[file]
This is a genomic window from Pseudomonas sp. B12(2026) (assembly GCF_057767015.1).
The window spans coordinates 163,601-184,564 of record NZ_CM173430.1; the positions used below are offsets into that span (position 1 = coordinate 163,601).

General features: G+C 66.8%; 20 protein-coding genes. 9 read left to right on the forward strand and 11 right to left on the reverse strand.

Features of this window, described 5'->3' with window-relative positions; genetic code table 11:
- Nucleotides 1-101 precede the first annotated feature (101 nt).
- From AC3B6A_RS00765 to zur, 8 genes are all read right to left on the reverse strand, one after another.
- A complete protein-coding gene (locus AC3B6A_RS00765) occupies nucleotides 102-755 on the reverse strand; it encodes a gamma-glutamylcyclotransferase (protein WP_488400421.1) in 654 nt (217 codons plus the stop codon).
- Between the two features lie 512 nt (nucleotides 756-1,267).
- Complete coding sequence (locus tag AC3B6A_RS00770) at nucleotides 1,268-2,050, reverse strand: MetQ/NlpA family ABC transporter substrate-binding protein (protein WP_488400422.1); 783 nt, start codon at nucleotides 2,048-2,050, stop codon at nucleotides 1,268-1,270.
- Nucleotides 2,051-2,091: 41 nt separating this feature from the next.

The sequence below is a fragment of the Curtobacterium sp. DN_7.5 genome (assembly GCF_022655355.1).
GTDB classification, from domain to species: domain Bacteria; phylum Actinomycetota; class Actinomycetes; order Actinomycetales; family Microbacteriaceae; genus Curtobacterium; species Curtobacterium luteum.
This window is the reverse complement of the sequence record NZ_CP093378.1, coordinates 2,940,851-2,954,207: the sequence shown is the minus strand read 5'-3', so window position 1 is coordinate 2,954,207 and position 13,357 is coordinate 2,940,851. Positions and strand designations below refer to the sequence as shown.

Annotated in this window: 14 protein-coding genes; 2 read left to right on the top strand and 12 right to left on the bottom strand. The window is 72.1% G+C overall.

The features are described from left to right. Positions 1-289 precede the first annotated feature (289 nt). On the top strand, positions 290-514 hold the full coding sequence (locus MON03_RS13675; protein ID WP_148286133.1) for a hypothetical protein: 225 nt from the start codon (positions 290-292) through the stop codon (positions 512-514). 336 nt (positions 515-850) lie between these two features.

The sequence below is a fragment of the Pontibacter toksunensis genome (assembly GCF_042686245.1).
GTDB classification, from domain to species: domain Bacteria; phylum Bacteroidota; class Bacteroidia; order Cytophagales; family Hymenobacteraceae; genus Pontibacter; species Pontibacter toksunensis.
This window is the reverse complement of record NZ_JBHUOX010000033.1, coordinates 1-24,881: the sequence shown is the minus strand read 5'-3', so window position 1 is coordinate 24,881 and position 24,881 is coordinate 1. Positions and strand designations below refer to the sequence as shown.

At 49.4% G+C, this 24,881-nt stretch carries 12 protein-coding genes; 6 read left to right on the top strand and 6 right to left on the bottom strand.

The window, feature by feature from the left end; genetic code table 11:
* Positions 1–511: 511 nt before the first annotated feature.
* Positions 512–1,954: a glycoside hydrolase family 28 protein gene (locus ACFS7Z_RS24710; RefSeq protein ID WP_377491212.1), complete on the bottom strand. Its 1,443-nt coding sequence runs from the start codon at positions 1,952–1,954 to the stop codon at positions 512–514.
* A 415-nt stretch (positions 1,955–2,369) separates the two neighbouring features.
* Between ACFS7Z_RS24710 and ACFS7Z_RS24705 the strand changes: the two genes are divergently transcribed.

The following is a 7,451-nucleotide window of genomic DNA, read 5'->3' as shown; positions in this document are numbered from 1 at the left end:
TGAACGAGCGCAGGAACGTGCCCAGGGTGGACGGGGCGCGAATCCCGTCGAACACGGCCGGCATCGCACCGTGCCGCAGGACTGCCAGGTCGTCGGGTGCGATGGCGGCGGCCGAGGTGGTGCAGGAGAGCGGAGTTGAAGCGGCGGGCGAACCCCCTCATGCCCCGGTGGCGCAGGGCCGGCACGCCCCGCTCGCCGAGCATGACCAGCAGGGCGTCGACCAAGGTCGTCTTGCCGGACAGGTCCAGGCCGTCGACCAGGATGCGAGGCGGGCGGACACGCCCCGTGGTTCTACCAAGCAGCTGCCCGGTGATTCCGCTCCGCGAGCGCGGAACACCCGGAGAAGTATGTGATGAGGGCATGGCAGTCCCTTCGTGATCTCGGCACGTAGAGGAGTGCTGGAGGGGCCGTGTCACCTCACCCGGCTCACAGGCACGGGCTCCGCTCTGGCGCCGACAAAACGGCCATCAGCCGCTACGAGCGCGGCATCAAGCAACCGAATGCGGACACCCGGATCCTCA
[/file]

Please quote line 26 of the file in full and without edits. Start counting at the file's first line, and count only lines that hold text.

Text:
TGAACGAGCGCAGGAACGTGCCCAGGGTGGACGGGGCGCGAATCCCGTCGAACACGGCCGGCATCGCACCGTGCCGCAGGACTGCCAGGTCGTCGGGTGCGATGGCGGCGGCCGAGGTGGTGCAGGAGAGCGGAGTTGAAGCGGCGGGCGAACCCCCTCATGCCCCGGTGGCGCAGGGCCGGCACGCCCCGCTCGCCGAGCATGACCAGCAGGGCGTCGACCAAGGTCGTCTTGCCGGACAGGTCCAGGCCGTCGACCAGGATGCGAGGCGGGCGGACACGCCCCGTGGTTCTACCAAGCAGCTGCCCGGTGATTCCGCTCCGCGAGCGCGGAACACCCGGAGAAGTATGTGATGAGGGCATGGCAGTCCCTTCGTGATCTCGGCACGTAGAGGAGTGCTGGAGGGGCCGTGTCACCTCACCCGGCTCACAGGCACGGGCTCCGCTCTGGCGCCGACAAAACGGCCATCAGCCGCTACGAGCGCGGCATCAAGCAACCGAATGCGGACACCCGGATCCTCA